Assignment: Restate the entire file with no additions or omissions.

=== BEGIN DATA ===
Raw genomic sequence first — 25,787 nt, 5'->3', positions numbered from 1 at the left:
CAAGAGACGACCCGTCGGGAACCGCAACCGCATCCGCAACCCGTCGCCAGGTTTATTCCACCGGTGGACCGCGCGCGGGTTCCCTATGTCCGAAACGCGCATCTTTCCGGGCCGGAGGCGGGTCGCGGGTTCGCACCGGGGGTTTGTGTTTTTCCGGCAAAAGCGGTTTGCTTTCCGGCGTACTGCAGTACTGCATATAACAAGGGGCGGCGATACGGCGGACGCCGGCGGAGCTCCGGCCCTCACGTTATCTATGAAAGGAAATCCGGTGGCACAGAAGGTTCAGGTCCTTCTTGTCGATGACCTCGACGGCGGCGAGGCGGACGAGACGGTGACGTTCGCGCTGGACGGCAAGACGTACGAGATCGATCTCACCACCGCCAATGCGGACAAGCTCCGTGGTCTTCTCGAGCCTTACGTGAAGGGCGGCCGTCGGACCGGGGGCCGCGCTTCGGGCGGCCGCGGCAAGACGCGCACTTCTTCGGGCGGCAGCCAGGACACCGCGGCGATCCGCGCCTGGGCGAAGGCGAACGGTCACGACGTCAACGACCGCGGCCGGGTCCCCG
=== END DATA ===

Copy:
Raw genomic sequence first — 25,787 nt, 5'->3', positions numbered from 1 at the left:
CAAGAGACGACCCGTCGGGAACCGCAACCGCATCCGCAACCCGTCGCCAGGTTTATTCCACCGGTGGACCGCGCGCGGGTTCCCTATGTCCGAAACGCGCATCTTTCCGGGCCGGAGGCGGGTCGCGGGTTCGCACCGGGGGTTTGTGTTTTTCCGGCAAAAGCGGTTTGCTTTCCGGCGTACTGCAGTACTGCATATAACAAGGGGCGGCGATACGGCGGACGCCGGCGGAGCTCCGGCCCTCACGTTATCTATGAAAGGAAATCCGGTGGCACAGAAGGTTCAGGTCCTTCTTGTCGATGACCTCGACGGCGGCGAGGCGGACGAGACGGTGACGTTCGCGCTGGACGGCAAGACGTACGAGATCGATCTCACCACCGCCAATGCGGACAAGCTCCGTGGTCTTCTCGAGCCTTACGTGAAGGGCGGCCGTCGGACCGGGGGCCGCGCTTCGGGCGGCCGCGGCAAGACGCGCACTTCTTCGGGCGGCAGCCAGGACACCGCGGCGATCCGCGCCTGGGCGAAGGCGAACGGTCACGACGTCAACGACCGCGGCCGGGTCCCCG